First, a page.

The next morning, high tide has replaced the inviting expanse of white sand that has a restless, swilling tranche of North Atlantic. Depth markers hammered into the sand the previous day tell us the water’s around 1.2m deep – more than twice the Defender’s wading limit.

yet several Camel Trophies along with also the pioneering London to Singapore expedition of 1956 – both of which included deep-river wading – must mean Land Rover has engineered in a healthy tolerance. Surely. Surely?

Save for the common-or-garden raised air intake, our car’s set-up is actually totally standard. A 2.5-litre four-pot Tdi300 engine generates just 111bhp along with also 195lb ft, yet low range along with also a differential lock will help us make best use of the item, while breather pipes will let air out of the gearbox, transfer box along with also both differentials without letting water in. along with also in which’s all she wrote.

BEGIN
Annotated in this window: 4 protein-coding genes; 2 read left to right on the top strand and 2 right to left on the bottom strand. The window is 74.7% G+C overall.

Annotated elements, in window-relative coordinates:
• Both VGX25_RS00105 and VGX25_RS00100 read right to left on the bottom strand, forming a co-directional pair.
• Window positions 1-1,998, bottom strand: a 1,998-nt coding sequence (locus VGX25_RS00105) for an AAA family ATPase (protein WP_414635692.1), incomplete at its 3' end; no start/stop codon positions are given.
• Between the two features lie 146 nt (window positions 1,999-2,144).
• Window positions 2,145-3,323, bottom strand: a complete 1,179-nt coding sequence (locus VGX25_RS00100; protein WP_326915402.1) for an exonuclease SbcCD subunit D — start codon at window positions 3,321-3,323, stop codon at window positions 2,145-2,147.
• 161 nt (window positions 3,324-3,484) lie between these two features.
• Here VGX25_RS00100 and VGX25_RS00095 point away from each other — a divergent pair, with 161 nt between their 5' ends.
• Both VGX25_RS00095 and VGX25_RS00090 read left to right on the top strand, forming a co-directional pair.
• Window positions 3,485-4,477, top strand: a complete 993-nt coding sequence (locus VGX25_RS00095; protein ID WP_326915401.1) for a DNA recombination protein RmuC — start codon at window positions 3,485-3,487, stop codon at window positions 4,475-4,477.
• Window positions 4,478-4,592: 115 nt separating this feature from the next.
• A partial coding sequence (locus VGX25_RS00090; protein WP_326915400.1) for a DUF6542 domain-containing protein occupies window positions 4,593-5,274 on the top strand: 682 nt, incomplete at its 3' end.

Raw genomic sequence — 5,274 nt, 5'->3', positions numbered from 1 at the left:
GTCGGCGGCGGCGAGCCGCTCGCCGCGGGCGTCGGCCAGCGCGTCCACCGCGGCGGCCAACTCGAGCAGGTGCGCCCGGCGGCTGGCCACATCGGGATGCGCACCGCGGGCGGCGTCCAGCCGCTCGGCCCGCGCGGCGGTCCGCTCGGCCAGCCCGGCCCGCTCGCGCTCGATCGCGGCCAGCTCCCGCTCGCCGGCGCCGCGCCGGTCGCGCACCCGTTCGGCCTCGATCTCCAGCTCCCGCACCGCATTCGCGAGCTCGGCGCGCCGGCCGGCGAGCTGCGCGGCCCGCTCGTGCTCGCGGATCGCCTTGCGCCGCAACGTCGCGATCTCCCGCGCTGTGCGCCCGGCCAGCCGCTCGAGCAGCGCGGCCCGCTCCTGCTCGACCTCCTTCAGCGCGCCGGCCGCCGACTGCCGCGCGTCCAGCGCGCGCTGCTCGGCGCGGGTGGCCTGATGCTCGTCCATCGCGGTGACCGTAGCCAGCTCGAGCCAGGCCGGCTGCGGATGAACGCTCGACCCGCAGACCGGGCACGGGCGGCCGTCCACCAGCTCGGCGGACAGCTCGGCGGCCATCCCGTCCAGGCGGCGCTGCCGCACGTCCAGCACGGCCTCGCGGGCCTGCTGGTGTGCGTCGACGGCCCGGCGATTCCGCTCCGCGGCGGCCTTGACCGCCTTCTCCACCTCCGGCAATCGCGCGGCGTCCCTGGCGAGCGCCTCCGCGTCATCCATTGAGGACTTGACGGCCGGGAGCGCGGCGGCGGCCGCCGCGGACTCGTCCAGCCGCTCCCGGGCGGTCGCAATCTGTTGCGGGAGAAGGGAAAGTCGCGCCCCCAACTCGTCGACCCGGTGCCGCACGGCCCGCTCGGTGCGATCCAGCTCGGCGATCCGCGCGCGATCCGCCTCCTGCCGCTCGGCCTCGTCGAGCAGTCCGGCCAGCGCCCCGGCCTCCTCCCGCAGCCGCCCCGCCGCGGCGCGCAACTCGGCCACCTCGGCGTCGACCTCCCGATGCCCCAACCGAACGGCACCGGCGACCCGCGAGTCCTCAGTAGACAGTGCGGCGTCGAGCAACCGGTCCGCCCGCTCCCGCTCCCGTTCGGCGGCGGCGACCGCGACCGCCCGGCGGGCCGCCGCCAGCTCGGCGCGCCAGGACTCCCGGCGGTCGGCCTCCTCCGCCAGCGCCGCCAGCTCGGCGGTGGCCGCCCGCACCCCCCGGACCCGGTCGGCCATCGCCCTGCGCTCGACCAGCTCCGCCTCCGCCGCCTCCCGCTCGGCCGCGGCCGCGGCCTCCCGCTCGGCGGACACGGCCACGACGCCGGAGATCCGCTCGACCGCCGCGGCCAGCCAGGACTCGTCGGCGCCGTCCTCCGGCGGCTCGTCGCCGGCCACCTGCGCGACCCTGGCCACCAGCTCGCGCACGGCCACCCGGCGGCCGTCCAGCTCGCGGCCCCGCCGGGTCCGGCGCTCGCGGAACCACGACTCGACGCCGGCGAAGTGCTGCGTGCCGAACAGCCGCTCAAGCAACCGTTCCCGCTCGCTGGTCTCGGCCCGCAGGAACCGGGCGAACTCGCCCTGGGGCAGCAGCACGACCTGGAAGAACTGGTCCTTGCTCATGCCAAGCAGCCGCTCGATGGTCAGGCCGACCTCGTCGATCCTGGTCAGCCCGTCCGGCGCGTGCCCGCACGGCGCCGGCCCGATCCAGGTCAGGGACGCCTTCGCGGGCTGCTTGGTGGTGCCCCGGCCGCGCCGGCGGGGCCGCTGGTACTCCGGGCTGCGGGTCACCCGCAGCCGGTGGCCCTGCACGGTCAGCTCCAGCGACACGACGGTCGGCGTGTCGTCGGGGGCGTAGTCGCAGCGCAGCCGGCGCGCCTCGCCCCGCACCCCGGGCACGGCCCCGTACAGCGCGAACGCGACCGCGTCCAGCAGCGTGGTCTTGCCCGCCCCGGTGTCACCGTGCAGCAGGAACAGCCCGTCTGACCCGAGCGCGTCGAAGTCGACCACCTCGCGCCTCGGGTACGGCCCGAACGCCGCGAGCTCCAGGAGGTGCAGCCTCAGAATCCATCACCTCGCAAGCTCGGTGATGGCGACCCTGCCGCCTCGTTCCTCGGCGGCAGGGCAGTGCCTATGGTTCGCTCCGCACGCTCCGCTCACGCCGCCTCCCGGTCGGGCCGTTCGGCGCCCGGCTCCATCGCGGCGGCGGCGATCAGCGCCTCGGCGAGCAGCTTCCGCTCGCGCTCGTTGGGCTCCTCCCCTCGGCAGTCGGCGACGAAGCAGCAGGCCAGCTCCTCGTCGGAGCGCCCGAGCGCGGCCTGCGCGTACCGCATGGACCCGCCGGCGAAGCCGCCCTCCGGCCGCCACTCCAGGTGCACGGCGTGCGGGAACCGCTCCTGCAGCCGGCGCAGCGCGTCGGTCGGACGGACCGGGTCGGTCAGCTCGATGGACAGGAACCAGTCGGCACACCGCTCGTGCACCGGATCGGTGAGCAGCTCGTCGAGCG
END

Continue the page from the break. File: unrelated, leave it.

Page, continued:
Land Rover Defender special – Driving a Land Rover coming from Calcutta to Calais

As its driver, I’m equipped with an afternoon’s wading training inside hillside troughs at Land Rover’s Eastnor Castle customer experience centre – a huge Herefordshire estate where the company also develops its cars – along with also a pair of wellies.

A cursory risk assessment highlights two main threats to reaching Vallay. Should the raised air intake leak, the item would certainly allow water to be ingested into the cylinders, along with also avoiding engine carnage would certainly require immediate powering down along with also waiting for the tide to go out before being ingloriously towed to safety. along with also although the sand is actually generally firm – “you could drive an artic across the item,” says MacDonald – there are patches of gloopy quicksand in which could easily swallow our wheels.